ushio shinohara

12:41 pm
Thu February 28, 2013

'Cutie and the Boxer' tells an unconventional story about love, but not a love story

Noriko Shinohara (l.) looks in the camera as her husband Ushio stretches. From Zachary Heinzerling’s CUTIE AND THE BOXER, a documentary about the 40-year marriage of artists Ushio and Noriko Shinohara.
Erik Jonsson

This story is part of True/False Conversations, a series of in-depth interviews with the filmmakers of this year’s True/False Festival.  Find the rest of them here or download the podcast on iTunes.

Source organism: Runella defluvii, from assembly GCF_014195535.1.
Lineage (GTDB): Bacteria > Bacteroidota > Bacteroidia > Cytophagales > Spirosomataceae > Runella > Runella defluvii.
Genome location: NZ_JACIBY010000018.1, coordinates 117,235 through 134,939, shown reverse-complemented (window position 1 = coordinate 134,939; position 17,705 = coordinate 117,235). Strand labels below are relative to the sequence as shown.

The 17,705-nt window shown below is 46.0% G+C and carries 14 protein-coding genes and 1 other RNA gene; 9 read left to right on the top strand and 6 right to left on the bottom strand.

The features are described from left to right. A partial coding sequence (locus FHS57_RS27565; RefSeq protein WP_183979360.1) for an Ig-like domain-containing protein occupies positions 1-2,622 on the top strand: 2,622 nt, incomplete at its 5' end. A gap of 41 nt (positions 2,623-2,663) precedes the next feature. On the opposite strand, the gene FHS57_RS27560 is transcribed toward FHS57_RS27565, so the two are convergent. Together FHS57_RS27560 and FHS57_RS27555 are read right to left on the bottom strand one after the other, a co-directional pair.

Ushio Shinohara was a “rowdy, confrontational" young artist, seemed destined for fame after moving to New York City in the late 1960’s. He hung out with Warhol. He’d been part of Japan’s post-war avant-garde movement, most well-known as the “boxing painter,” for his exhibitionist art where he would dip his cloth-bound hands in ink, and punch his way down a canvas. But his full potential was never realized.

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